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Chateau Rieussec Sauternes 2006

Other Dessert from Sauternes, Bordeaux, France
  • WE95
  • WS93
    0% ABV
    • JS99
    • WE97
    • D95
    • JS98
    • RP97
    • D93
    • JS98
    • RP97
    • V96
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      Winemaker Notes

      The autumn/winter period of 2005-2006 was exceptionally dry, which was then compensated for by heavy rain during March. There was fine weather and warm temperatures from April to July; August was cooler but the sun returned at the beginning of September to complete the ripening process.

      Beautiful pale golden color with hints of orange. A fairly dense nose with a delightful combination of flowers (honeysuckle and acacia) and candied fruit. Starts subtly in the mouth and then intensifies with notes of honey and a long fruity finish with good freshness.

      Critical Acclaim

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      WE 95
      Wine Enthusiast
      Wonderful, evocative orange marmalade and ginger flavors play around this rich wine. Its botrytis dryness doesn’t detract from the intense sweetness, ripe apricots, spice and deliciously refreshing acidity. The richness is in the texture, but the ripeness is in the open, generous fruit.
      WS 93
      Wine Spectator
      An intense nose, with vanilla, lemon cream, apple tart and honey. Full-bodied, very sweet and powerful, with a fabulous finish. So generous, with layers of delicious, sweet fruit. Best after 2014.
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      Chateau Rieussec

      Chateau Rieussec

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      Chateau Rieussec, , France - Bordeaux
      Chateau Rieussec
      Classified "Premier Grand Cru" in 1855, Rieussec has held its reputation and the quality of its wine, throughout the difficult years which Sauternes properties have been through. Albert Vuillier, who took over in 1971, has paid special attention to the development of the vineyard and pushed the standard of the wines produced to the highest level. This policy has paid dividends, since in recent years, Rieussec has received particular acclaim in numerous tastings of the "Premier Cru" of Sauternes. In 1985, wishing to consolidate Rieussec's position, Albert Vuillier entered into partnership with Les Domaines Barons de Rothschild (Lafite) to go even further in the elusive search for the perfect Sauternes.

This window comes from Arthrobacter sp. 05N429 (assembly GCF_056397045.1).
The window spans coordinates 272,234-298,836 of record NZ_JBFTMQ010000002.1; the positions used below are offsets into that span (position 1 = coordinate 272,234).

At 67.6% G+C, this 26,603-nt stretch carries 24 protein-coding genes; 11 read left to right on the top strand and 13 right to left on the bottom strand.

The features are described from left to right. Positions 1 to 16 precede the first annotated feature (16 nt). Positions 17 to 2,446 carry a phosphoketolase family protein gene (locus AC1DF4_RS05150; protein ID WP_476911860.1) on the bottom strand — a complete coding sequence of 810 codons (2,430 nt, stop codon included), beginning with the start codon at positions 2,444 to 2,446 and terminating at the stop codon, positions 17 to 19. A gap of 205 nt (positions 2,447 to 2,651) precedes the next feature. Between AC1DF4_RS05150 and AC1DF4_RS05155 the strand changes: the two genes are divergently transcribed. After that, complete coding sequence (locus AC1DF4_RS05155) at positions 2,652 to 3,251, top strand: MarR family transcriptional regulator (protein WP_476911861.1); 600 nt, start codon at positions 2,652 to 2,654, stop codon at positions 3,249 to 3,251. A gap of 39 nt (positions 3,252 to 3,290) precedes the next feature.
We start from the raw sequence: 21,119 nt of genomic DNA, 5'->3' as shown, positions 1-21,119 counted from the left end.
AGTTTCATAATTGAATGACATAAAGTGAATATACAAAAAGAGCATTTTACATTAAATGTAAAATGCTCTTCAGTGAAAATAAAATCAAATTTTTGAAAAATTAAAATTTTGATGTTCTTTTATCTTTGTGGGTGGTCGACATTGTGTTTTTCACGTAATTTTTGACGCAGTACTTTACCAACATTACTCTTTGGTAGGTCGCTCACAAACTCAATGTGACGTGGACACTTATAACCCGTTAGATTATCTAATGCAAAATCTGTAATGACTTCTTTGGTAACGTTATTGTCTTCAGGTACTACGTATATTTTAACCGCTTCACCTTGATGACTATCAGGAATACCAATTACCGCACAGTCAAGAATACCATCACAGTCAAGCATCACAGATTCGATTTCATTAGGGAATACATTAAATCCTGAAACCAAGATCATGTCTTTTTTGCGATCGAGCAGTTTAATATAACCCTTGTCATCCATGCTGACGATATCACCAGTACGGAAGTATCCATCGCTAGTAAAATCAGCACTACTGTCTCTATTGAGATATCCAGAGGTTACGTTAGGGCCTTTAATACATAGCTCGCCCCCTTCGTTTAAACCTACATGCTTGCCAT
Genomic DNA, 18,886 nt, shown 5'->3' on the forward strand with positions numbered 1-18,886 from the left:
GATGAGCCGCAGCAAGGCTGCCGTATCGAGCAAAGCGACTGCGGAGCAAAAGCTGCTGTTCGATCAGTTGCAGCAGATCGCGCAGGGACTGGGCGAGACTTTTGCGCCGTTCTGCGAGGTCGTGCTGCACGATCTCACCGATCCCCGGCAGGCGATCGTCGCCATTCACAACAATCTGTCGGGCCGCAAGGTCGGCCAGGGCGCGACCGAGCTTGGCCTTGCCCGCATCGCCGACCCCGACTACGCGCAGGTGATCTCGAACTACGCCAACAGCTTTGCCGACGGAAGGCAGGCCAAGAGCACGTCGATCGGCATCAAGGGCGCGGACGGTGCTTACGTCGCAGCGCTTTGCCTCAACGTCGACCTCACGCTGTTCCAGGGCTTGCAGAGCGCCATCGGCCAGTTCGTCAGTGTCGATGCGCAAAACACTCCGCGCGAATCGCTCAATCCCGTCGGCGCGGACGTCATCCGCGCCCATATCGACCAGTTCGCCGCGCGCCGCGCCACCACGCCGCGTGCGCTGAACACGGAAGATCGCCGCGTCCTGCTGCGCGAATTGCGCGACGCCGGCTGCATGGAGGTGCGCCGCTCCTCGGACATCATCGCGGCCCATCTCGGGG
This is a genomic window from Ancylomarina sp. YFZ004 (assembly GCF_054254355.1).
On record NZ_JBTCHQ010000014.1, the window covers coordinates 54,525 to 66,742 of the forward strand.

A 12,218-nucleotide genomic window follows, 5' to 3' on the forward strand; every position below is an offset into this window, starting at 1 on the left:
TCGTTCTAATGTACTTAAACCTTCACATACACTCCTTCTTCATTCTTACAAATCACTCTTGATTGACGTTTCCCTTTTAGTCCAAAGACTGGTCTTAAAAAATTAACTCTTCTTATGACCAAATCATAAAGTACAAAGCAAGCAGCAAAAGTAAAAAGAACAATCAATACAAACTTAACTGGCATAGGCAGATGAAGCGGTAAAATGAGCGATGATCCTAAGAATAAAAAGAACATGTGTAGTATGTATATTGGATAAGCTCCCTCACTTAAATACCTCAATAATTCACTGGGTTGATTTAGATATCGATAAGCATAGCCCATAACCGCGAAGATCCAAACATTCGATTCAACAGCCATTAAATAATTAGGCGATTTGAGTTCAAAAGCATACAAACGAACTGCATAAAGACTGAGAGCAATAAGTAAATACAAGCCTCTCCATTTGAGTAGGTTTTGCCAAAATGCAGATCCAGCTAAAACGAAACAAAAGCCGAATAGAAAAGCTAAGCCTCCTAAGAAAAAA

Sonoma County

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      Home to a diverse array of smaller AVAs with varied microclimates and soil types, Sonoma County has something for nearly every wine lover. Physically twice as large as Napa, the region only produces about half the amount of wine, but what it lacks in quantity it makes up for in both quality and variety. With its laid-back atmosphere and down-to-earth attitude, the wineries of Sonoma are appreciated by wine tourists for their friendliness and approachability. The entire county intends to become a 100% sustainable winegrowing region by 2019.

      Grape varieties are carefully selected to reflect the best attributes of their sites—Dry Creek Valley’s consistent sunshine is ideal for Zinfandel, while the warm Alexander Valley is responsible for rich, voluptuous Cabernet Sauvignon. Chardonnay and Pinot Noir are important throughout the county, most notably in the cooler AVAs of Russian River and Sonoma Valleys, Carneros, and Fort Ross-Seaview. Sauvignon Blanc, Merlot, and Syrah have also found a firm footing here.

      Cabernet Sauvignon

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      A noble variety bestowed with both power and concentration, Cabernet Sauvignon is sometimes referred to as the “king” of red grapes. It can be somewhat unapproachable early in its youth but has the potential to age beautifully, with the ability to last fifty years or more at its best. Small berries and tough skins provide its trademark firm tannic grip, while high acidity helps to keep the wine fresh for decades. Cabernet Sauvignon flourishes in temperate climates like Bordeaux's Medoc region (and in St-Emillion and Pomerol, where it plays a supporting role to Merlot). The top Médoc producers use Cabernet Sauvignon for their wine’s backbone, blending it with Merlot and smaller amounts of Cabernet Franc, Malbec, and/or Petit Verdot. On its own, Cabernet Sauvignon has enjoyed great success throughout the world, particularly in the Napa Valley, and is responsible for some of the world’s most prestigious and sought-after “cult” wines.

      In the Glass

      High in color, tannin, and extract, Cabernet Sauvignon expresses notes of blackberry, cassis, plum, currant, spice, and tobacco. In Bordeaux and elsewhere in the Old World you'll find the more earthy, tannic side of Cabernet, where it's typically blended to soften tannins and add complexity. In warmer regions like California and Australia, you can typically expect more ripe fruit flavors upfront.

      Perfect Pairings

      Cabernet Sauvignon is right at home with rich, intense meat dishes—beef, lamb, and venison, in particular—where its opulent fruit and decisive tannins make an equal match to the dense protein of the meat. With a mature Cabernet, opt for tender, slow-cooked meat dishes.

      Sommelier Secrets

      Despite the modern importance and ubiquity of Cabernet Sauvignon, it is actually a relatively young variety. In 1997, DNA revealed the grape to be a spontaneous crossing of Cabernet Franc and Sauvignon Blanc which took place in 17th century southwestern France.

      RPT99207396_2006 Item# 98005

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